Vitamin Me

Vitamins. They’re cheap insurance against so-so diet & lifestyle choices. Vitamin E, in particular, is known to be a very powerful, anti-aging, cancer-fighting, heart-protecting antioxidant, so Dede & I have always been diligent about taking that supplement.

But I’d never thought much about the source of the vitamins we take, just focusing instead on faithfully taking them every day. Then last week, I read that while the natural vs. synthetic forms of most vitamins are usually chemically identical, Vitamin E is quite different. Maybe I’ve been hanging around pharmacists too much, but this really picqued my interest so I dug in and read a lot more. I’d like to share a few things I’ve learned:

“Vitamin E” is the collective term for a family of eight compounds: four tocopherols (alpha, beta, gamma, & delta) and four tocotrienols (alpha, beta, gamma & delta.) Tocopherols are the most studied components of Vitamin E as they have the highest bioavailability.
vitamin e capsule
Our bodies have specific binding & transport proteins for using natural, food-based Vitamin E and largely ignores all other forms. Okay wait, that bears repeating: your liver actually works to rid itself of synthetic Vitamin E as quickly as possible! In effect, synthetic Vitamin E is all but worthless.

What’s more, I discovered that synthetic Vitamin E is derived from petrochemicals (via an unholy-sounding chemical reaction between TMHQ with isophytol) and includes BHA and BHT, nasty petroleum-based preservatives which are believed to be carcinogenic. (These are also found in lots of highly-processed foods like snacks & packaged baked goods, all the more reason to avoid those whenever possible.)

So, natural Vitamin E is 3-4 times more efficient and is the only form you should take!

But how do you know what you’re buying?

It’s easy to determine which type you’re getting once you know what to look for: natural forms of Vitamin E have d- before the compound name (for example d-alpha tocopherol) and synthetic forms are labeled with a dl- prefix.

Some practical tips gleaned from the head-scratching scientific hooey I read:

  • Even with the natural forms of Vitamin E, many capsules supply only the alpha compound but studies indicate that a “mixed” formulation that includes the other three types of tocopherols is far more effective.
  • If you take both Vitamin E and iron supplements, take them at different times of the day. Also, inorganic forms of iron (such as ferrous sulfate) destroy Vitamin E but organic iron (ferrous gluconate or ferrous fumarate) leaves Vitamin E intact.
  • Taken on an empty stomach, Vitamin E’s absorption is reduced by an average of 50%, so this supplement is best taken with some food.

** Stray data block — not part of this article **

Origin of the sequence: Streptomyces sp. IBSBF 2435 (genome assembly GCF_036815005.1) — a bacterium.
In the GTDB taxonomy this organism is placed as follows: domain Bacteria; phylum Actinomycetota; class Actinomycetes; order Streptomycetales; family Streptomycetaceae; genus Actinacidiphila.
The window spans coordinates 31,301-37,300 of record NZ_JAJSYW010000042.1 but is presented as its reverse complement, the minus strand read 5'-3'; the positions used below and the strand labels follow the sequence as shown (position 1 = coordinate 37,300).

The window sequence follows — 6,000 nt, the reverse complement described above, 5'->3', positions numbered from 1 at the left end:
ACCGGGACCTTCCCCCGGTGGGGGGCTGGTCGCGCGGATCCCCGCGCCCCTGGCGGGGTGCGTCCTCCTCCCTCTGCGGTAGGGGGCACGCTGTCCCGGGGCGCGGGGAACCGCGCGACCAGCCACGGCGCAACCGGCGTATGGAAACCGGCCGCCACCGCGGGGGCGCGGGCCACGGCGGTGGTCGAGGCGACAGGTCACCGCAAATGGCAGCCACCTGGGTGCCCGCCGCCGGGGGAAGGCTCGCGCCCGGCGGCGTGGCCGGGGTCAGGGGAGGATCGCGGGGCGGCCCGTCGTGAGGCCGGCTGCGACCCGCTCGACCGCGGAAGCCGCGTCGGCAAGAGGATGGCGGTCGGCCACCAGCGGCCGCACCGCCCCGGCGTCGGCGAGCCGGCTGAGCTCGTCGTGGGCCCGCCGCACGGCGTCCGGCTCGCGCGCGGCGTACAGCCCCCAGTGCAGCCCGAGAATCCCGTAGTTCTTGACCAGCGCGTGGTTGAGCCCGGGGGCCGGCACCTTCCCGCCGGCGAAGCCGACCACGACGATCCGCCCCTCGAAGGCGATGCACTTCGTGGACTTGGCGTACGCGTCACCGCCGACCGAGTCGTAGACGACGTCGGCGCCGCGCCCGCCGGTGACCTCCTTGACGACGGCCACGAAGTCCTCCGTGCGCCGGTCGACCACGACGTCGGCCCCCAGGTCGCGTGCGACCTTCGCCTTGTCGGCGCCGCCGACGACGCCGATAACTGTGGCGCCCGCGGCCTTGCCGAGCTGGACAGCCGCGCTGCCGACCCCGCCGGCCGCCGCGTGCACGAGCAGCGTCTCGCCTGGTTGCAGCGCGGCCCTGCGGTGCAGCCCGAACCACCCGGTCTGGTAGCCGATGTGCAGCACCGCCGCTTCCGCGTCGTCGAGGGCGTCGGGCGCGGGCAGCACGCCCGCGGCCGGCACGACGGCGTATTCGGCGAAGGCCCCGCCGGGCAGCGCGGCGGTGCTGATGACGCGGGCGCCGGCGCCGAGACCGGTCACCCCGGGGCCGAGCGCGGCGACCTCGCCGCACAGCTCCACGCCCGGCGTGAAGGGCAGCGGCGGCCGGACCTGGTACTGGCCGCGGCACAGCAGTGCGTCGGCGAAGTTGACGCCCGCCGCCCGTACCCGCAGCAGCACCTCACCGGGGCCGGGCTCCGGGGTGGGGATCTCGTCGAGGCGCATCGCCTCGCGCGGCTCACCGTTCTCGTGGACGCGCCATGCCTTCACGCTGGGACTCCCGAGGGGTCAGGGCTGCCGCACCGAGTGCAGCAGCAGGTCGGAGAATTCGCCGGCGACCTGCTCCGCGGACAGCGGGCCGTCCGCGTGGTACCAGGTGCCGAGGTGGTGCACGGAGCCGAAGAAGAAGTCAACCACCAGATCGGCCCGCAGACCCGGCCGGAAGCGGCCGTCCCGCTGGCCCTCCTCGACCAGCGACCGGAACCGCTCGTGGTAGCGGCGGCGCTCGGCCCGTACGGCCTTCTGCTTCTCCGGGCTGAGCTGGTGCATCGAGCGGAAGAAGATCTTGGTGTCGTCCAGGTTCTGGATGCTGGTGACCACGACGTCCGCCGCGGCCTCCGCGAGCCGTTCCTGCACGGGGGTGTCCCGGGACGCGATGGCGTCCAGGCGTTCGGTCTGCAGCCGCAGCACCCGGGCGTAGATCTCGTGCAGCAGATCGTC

• To get more of this vital vitamin via the food you eat, go for leafy green vegetables, tuna, almonds, sunflower seeds, avocados, sweet potatoes, kiwi, tomatoes, peaches, and grapes.

The Crust of the Matter

Ever heard of Smucker’s Uncrustables for kids? These frozen peanut butter sandwiches (of dubious nutritional caliber) come in a variety of flavors, are made from whole wheat or white crustless bread, and are thawed out an hour or two before lunch or snacktime.

I bring this up because earlier this week I read a brief post over at Bargain Briana about a kitchen tool that lets you make your own Uncrustables-style sealed pocket sandwiches. I read the article and promptly left a comment hoping to generate a little discussion on the broader topic of cutting crusts. Frankly, I’m kinda miffed that Briana apparently not only opted to toss out my comment, but didn’t even email me. Okay, fair enough—her blog, her prerogative. Perhaps she just didn’t want to get mired down in the dicey, controversial waters of crust-cutting. So, I thought I’d broach the topic here:

Let’s not mince words: I’m opposed to the idea of cutting crusts off of sandwiches for kids on a number of levels:

  1. Babies don’t come out of the chute with an inbred hatred of bread crusts; parents implant that notion. Why foster the idea that crusts are bad?
  2. Crust-cutting not only creates more work for harried parents, but unnecessary waste as well. Why instill the expectation that someone will always gladly take the time to needlessly trim off and discard an otherwise good portion of a sandwich?
  3. The crust is the most nutritious part of bread, containing 8 times more antioxidants and more dietary fiber, which helps prevent colon cancer! Why wouldn’t you want your kid(s) to have the full benefit of the foods you’ve chosen (and paid hard-earned money) for them to eat?
  4. And lastly, in support of my pro-crust position, I offer the following:

    If thou tastest a crust of bread, thou tastest all the stars [and] heavens.
    —English poet, Robert Browning (1812-1889)

  5. But maybe I’m missing something here. Is there a valid reason for crust-cutting that simply eludes me? Am I some kinda retrograde Luddite or just being downright negligent by not trimming the nefarious crusts off of Liam’s otherwise delicious sammiches?

    So, what do you think? Do you cut the crusts off of your kids’ bread?